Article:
HE WAS divisive in life,
and, 500 years after his death, is proving to be divisive again.
Nevertheless, many people seem to want him. Yet another contender
for the bones of King Richard III is the parish of Aston, in
Birmingham. He has more supporters under the floor
of St James's than he has at Leicester Cathedral, a parishioner,
Nigel Cripps, says.
The church has at least
three fine memorials to people who would have been on Richard's
side in the Wars of the Roses, he says. He cites a lady lying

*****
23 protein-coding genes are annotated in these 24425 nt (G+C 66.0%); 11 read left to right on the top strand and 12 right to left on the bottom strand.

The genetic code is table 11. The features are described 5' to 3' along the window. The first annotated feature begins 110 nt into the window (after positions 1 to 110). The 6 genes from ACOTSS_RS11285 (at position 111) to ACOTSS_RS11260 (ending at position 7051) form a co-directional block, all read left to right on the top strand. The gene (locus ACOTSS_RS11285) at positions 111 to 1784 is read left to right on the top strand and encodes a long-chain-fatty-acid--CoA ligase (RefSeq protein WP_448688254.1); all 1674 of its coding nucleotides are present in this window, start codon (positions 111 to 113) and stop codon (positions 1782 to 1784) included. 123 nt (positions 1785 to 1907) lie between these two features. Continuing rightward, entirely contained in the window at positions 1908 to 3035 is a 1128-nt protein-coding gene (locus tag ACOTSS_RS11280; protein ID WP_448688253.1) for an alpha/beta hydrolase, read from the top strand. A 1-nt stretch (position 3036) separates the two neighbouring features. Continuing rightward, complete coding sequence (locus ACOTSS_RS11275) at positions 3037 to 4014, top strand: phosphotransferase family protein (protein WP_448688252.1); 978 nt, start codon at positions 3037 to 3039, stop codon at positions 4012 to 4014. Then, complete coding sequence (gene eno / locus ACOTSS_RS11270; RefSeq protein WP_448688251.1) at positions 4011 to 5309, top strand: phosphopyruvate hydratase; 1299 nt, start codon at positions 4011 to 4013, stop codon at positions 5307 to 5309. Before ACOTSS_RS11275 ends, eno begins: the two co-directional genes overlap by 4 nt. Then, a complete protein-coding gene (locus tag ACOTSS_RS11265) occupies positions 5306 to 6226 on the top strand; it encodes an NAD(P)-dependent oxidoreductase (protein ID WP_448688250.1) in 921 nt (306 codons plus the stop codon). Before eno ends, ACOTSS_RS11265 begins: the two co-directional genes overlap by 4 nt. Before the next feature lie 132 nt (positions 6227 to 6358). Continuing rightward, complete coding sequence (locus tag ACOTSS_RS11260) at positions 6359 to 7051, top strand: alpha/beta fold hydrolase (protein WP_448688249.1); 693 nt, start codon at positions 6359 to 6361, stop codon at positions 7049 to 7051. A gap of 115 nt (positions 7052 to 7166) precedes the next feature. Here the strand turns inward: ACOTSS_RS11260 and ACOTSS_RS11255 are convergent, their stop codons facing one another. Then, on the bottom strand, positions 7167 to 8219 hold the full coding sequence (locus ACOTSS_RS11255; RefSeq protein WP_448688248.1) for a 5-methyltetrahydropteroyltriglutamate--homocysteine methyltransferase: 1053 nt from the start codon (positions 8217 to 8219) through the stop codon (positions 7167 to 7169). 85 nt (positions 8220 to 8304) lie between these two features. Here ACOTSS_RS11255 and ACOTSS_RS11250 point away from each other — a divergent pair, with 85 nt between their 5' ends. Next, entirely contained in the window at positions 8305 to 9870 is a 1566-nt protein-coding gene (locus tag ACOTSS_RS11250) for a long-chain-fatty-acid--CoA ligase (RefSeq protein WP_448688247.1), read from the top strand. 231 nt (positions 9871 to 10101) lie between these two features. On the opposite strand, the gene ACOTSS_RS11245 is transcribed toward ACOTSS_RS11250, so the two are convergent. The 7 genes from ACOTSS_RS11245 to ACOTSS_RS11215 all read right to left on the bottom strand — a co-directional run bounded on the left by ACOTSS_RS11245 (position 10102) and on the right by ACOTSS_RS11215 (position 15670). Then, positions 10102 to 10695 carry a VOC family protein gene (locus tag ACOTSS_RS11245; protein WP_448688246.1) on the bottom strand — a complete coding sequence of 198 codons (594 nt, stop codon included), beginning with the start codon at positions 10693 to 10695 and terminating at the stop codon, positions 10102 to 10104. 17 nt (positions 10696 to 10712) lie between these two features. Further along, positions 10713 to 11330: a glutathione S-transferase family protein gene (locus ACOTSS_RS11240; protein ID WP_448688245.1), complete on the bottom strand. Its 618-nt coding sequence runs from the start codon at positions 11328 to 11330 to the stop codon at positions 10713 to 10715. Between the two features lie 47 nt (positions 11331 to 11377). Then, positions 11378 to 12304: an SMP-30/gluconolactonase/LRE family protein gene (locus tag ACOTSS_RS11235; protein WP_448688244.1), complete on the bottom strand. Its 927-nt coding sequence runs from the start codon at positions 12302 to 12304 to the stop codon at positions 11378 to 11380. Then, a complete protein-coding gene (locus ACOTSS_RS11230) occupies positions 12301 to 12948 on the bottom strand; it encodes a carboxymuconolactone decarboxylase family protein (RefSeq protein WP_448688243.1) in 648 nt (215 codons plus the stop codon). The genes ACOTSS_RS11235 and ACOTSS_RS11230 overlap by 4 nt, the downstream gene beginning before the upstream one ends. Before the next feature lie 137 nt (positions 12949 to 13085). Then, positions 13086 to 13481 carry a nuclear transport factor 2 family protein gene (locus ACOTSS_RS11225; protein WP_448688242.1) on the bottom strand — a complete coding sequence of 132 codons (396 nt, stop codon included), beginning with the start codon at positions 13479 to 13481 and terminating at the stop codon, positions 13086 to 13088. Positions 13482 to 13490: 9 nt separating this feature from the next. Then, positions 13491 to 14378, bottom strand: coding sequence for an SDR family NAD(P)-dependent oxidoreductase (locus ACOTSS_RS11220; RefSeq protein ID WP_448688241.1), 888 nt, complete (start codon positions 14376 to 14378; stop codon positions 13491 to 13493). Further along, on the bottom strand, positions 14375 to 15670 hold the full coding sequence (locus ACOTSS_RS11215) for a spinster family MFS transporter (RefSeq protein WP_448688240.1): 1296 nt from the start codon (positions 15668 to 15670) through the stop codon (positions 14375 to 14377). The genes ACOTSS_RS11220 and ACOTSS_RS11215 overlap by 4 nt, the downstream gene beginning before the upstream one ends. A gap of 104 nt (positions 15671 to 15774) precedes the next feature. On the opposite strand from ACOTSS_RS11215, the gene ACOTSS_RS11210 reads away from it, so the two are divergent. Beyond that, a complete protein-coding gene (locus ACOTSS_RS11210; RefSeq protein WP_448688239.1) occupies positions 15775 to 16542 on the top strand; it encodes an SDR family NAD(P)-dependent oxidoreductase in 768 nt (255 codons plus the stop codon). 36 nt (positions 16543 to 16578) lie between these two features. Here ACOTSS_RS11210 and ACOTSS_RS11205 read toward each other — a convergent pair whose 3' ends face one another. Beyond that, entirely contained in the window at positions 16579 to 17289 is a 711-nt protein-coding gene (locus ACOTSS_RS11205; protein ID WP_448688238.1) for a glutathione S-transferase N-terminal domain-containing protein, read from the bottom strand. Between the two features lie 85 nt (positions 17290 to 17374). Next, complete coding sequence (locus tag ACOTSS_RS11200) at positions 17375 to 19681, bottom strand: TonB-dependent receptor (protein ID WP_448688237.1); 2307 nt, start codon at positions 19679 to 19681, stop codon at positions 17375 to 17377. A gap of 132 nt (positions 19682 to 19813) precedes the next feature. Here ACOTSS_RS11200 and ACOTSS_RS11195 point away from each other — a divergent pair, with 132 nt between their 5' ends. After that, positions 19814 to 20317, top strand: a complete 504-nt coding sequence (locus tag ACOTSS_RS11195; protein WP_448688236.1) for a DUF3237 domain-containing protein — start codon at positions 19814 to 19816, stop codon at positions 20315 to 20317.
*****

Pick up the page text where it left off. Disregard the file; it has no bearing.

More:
alongside Sir Ralph Arden (probably a relative of Shakespeare's
mother) as the wife of Robert Arden, who was executed in 1452 (the
year Richard was born) for organising troops against Henry VI. Mr
Cripps says that there is also an effigy of her nephew, Sir William
Harcourt (above), who was a contemporary of Richard's, but
died the year before he took the throne. Sir William's effigy, in
full English armour - "very rare", Mr Cripps says - was completed
in 1465, and kept in store until needed. He says that the collar
that Sir William wears is one of those given to the supporters of
the Yorkist King Edward IV.
Somehow, I don't think the Aston claim will win against that of